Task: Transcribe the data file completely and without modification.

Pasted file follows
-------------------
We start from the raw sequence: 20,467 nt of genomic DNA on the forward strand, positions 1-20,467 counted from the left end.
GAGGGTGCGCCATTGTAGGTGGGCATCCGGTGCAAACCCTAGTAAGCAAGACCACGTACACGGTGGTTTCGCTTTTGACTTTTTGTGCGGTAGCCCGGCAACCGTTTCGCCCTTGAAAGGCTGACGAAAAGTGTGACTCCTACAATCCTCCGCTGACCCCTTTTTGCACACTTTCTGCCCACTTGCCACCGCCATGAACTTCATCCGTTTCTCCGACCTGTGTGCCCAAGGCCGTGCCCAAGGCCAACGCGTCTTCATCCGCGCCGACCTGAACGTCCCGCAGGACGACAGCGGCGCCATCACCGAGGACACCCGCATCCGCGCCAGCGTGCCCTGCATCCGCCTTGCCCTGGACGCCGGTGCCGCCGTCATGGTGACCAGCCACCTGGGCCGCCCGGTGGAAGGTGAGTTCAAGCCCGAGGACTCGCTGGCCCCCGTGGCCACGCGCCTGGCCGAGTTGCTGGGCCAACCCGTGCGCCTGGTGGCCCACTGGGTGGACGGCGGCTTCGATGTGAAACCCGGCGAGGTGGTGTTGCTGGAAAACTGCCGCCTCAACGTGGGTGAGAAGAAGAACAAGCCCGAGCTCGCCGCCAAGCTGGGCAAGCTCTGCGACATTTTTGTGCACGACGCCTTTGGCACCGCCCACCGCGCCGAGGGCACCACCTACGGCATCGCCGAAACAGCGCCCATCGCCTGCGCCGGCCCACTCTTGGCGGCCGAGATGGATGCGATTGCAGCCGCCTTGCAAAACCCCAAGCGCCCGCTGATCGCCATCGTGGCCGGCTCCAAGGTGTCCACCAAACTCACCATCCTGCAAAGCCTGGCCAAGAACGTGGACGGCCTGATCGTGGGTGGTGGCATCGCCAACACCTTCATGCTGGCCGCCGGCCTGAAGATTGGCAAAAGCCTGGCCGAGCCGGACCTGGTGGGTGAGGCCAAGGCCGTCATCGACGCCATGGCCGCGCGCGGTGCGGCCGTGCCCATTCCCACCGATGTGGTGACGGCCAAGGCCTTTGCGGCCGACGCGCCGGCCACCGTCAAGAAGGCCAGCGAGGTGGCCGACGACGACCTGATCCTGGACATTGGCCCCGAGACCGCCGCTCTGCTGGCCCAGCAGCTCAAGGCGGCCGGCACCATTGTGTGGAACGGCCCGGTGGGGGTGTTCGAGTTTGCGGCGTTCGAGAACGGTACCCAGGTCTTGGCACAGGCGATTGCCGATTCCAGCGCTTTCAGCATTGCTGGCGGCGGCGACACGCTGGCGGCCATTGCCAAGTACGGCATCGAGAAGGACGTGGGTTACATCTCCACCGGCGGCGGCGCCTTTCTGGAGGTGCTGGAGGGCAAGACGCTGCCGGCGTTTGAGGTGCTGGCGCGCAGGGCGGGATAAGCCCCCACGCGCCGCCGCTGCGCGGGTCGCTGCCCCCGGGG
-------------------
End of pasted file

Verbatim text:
We start from the raw sequence: 20,467 nt of genomic DNA on the forward strand, positions 1-20,467 counted from the left end.
GAGGGTGCGCCATTGTAGGTGGGCATCCGGTGCAAACCCTAGTAAGCAAGACCACGTACACGGTGGTTTCGCTTTTGACTTTTTGTGCGGTAGCCCGGCAACCGTTTCGCCCTTGAAAGGCTGACGAAAAGTGTGACTCCTACAATCCTCCGCTGACCCCTTTTTGCACACTTTCTGCCCACTTGCCACCGCCATGAACTTCATCCGTTTCTCCGACCTGTGTGCCCAAGGCCGTGCCCAAGGCCAACGCGTCTTCATCCGCGCCGACCTGAACGTCCCGCAGGACGACAGCGGCGCCATCACCGAGGACACCCGCATCCGCGCCAGCGTGCCCTGCATCCGCCTTGCCCTGGACGCCGGTGCCGCCGTCATGGTGACCAGCCACCTGGGCCGCCCGGTGGAAGGTGAGTTCAAGCCCGAGGACTCGCTGGCCCCCGTGGCCACGCGCCTGGCCGAGTTGCTGGGCCAACCCGTGCGCCTGGTGGCCCACTGGGTGGACGGCGGCTTCGATGTGAAACCCGGCGAGGTGGTGTTGCTGGAAAACTGCCGCCTCAACGTGGGTGAGAAGAAGAACAAGCCCGAGCTCGCCGCCAAGCTGGGCAAGCTCTGCGACATTTTTGTGCACGACGCCTTTGGCACCGCCCACCGCGCCGAGGGCACCACCTACGGCATCGCCGAAACAGCGCCCATCGCCTGCGCCGGCCCACTCTTGGCGGCCGAGATGGATGCGATTGCAGCCGCCTTGCAAAACCCCAAGCGCCCGCTGATCGCCATCGTGGCCGGCTCCAAGGTGTCCACCAAACTCACCATCCTGCAAAGCCTGGCCAAGAACGTGGACGGCCTGATCGTGGGTGGTGGCATCGCCAACACCTTCATGCTGGCCGCCGGCCTGAAGATTGGCAAAAGCCTGGCCGAGCCGGACCTGGTGGGTGAGGCCAAGGCCGTCATCGACGCCATGGCCGCGCGCGGTGCGGCCGTGCCCATTCCCACCGATGTGGTGACGGCCAAGGCCTTTGCGGCCGACGCGCCGGCCACCGTCAAGAAGGCCAGCGAGGTGGCCGACGACGACCTGATCCTGGACATTGGCCCCGAGACCGCCGCTCTGCTGGCCCAGCAGCTCAAGGCGGCCGGCACCATTGTGTGGAACGGCCCGGTGGGGGTGTTCGAGTTTGCGGCGTTCGAGAACGGTACCCAGGTCTTGGCACAGGCGATTGCCGATTCCAGCGCTTTCAGCATTGCTGGCGGCGGCGACACGCTGGCGGCCATTGCCAAGTACGGCATCGAGAAGGACGTGGGTTACATCTCCACCGGCGGCGGCGCCTTTCTGGAGGTGCTGGAGGGCAAGACGCTGCCGGCGTTTGAGGTGCTGGCGCGCAGGGCGGGATAAGCCCCCACGCGCCGCCGCTGCGCGGGTCGCTGCCCCCGGGG